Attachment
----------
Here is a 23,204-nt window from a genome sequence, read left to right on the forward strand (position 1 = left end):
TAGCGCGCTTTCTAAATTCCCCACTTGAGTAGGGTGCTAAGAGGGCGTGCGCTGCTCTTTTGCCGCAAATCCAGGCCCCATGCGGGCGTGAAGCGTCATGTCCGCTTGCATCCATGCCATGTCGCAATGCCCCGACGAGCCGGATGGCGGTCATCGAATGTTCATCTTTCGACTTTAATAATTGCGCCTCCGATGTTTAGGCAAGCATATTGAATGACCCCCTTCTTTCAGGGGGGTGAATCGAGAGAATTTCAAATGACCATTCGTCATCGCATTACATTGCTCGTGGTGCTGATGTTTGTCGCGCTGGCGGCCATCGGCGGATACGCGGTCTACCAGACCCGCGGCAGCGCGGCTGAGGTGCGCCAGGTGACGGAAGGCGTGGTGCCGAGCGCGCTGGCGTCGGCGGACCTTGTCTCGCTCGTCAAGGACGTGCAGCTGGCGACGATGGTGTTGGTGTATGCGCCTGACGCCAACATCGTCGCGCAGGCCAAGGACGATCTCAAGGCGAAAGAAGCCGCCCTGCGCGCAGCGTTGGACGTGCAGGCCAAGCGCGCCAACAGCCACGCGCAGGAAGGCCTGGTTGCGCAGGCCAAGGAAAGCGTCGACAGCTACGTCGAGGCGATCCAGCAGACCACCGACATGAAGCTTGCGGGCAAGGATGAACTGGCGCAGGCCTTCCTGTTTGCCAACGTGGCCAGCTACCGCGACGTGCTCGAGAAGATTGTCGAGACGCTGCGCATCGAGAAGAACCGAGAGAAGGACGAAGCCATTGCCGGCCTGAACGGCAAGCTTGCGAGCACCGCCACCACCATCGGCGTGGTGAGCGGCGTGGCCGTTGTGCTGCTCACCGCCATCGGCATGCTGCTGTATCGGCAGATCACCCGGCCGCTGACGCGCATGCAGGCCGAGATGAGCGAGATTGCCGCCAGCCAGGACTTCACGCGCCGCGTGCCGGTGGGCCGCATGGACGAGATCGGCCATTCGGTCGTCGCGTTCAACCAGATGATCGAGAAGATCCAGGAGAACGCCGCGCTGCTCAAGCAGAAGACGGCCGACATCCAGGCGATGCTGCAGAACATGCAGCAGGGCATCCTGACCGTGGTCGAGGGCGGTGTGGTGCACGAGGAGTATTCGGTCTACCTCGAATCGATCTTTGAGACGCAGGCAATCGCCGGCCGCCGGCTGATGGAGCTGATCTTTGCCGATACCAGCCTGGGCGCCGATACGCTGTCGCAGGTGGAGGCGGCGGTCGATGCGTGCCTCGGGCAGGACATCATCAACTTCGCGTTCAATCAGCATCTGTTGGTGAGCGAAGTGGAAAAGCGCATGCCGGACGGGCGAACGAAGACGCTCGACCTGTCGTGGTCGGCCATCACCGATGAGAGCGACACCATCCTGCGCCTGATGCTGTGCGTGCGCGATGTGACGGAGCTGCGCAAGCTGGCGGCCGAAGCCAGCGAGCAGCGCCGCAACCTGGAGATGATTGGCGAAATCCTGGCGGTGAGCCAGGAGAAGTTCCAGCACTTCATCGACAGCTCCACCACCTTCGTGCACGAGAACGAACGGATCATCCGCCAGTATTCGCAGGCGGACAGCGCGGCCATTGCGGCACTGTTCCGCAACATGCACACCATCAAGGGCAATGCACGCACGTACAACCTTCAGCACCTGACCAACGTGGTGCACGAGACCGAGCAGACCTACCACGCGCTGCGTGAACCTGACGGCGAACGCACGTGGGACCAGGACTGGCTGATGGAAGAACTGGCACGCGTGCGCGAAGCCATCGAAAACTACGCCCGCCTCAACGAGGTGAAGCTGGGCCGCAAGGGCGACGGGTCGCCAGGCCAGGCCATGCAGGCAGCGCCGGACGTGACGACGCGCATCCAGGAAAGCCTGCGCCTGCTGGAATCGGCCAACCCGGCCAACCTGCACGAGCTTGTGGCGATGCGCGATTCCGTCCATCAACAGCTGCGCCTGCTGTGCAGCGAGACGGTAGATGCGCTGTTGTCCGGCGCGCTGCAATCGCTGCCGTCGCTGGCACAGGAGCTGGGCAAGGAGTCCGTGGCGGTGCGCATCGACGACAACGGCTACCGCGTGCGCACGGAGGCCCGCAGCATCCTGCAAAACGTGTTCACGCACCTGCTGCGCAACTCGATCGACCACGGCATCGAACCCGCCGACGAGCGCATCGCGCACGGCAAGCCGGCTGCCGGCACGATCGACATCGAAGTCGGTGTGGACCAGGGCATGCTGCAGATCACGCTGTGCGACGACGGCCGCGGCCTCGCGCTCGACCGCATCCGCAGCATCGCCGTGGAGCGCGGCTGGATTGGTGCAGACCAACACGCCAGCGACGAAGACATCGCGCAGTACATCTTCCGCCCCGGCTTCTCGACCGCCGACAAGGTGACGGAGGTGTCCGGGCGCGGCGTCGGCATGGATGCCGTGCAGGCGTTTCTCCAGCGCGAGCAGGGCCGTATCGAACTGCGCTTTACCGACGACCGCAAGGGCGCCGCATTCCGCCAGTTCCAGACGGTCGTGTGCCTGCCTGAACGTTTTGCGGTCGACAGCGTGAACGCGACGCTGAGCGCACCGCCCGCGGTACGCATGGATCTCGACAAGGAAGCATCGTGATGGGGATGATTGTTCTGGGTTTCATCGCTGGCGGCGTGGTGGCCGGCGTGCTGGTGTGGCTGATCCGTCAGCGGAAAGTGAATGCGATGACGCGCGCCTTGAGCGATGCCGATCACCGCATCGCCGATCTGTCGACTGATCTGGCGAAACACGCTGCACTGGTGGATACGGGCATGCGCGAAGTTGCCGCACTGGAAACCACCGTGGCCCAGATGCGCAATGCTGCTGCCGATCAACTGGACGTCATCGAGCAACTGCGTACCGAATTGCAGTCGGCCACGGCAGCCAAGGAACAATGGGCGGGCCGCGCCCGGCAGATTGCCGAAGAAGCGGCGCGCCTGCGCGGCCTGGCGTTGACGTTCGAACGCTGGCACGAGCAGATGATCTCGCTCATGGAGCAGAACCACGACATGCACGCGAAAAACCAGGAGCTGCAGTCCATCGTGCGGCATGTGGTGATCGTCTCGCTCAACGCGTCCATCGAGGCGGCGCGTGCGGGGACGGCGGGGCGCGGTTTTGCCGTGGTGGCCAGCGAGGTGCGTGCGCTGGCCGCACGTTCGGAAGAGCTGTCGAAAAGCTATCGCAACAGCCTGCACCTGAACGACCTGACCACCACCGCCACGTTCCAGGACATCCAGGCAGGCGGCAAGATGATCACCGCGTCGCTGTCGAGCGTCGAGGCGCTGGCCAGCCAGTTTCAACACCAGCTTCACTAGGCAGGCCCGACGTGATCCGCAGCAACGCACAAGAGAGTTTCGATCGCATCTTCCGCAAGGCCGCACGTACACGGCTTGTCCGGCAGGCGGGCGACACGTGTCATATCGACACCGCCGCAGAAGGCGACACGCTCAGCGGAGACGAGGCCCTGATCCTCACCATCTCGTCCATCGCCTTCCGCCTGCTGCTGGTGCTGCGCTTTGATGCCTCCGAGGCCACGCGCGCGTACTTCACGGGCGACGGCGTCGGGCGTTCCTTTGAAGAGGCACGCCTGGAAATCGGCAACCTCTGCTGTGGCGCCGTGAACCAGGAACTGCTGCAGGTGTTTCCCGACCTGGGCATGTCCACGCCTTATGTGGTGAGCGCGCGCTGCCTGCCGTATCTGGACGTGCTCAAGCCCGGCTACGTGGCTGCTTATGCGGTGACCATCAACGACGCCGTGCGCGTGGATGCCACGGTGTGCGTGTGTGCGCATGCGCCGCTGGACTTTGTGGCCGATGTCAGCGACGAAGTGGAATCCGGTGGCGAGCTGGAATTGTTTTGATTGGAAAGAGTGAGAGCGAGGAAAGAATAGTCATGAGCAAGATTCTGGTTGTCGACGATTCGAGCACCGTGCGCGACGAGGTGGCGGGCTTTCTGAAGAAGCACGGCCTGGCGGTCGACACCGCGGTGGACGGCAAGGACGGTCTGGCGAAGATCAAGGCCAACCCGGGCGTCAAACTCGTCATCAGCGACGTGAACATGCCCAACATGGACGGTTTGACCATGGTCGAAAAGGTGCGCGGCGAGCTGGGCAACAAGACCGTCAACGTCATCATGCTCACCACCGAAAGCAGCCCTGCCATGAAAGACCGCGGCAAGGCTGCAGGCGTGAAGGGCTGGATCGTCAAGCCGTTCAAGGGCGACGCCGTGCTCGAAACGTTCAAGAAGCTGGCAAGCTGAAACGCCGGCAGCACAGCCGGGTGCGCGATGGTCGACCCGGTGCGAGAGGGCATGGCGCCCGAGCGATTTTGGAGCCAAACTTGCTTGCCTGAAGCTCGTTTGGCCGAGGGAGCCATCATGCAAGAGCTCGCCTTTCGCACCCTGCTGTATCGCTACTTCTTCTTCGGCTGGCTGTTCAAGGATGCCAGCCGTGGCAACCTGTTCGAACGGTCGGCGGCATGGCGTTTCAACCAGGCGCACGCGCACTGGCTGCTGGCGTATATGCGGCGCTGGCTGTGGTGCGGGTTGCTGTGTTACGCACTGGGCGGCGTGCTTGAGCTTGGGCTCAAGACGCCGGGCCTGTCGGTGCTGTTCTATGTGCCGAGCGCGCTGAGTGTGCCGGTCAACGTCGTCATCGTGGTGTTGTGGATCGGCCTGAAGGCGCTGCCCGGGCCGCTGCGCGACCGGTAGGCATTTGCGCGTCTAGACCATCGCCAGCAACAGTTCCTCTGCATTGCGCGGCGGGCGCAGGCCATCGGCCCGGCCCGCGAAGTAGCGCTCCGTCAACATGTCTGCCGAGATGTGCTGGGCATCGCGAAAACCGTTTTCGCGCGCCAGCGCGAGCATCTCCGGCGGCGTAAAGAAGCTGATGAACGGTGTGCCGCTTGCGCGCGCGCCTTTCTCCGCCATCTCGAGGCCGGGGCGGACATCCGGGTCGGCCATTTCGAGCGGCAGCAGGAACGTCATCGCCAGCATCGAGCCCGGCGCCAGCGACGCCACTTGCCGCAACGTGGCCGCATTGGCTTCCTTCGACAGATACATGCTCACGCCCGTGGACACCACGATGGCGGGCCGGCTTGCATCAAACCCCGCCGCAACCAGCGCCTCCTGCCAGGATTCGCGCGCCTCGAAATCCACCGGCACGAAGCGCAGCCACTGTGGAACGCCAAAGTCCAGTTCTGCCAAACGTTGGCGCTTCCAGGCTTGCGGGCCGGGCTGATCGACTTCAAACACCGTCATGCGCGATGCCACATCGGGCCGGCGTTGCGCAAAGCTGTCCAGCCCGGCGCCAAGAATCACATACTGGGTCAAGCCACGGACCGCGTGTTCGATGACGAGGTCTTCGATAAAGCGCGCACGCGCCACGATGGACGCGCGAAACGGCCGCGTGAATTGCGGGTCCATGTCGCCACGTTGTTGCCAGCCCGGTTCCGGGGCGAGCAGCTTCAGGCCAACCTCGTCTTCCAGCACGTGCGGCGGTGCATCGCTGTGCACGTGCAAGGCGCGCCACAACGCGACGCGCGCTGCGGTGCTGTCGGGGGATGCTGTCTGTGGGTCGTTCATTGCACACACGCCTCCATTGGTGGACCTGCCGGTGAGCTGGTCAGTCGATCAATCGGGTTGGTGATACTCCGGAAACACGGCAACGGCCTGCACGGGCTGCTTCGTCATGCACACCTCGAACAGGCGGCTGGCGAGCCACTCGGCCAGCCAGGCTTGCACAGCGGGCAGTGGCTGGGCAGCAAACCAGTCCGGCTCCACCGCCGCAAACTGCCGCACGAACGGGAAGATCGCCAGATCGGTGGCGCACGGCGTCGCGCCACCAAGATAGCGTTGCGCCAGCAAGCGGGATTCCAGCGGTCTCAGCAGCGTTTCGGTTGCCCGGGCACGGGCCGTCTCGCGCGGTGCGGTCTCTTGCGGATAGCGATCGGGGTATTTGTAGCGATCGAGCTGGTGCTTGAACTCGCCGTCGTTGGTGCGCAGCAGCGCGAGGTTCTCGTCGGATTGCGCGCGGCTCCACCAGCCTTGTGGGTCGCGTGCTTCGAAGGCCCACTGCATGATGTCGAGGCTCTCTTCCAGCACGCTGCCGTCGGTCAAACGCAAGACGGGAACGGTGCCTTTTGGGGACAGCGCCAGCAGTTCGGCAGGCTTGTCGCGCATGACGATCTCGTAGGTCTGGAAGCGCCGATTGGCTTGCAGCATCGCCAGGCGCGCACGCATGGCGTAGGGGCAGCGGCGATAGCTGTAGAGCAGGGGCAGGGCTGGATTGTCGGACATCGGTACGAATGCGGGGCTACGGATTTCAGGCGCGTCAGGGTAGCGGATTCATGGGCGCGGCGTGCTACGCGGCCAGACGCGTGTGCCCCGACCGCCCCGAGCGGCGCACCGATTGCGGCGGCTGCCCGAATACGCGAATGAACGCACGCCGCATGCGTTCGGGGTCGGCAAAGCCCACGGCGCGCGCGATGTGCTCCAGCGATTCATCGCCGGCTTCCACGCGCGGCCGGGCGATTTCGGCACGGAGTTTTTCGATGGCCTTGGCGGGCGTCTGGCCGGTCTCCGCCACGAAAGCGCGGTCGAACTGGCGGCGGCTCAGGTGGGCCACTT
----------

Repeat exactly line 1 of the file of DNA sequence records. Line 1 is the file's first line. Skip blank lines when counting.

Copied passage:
Here is a 23,204-nt window from a genome sequence, read left to right on the forward strand (position 1 = left end):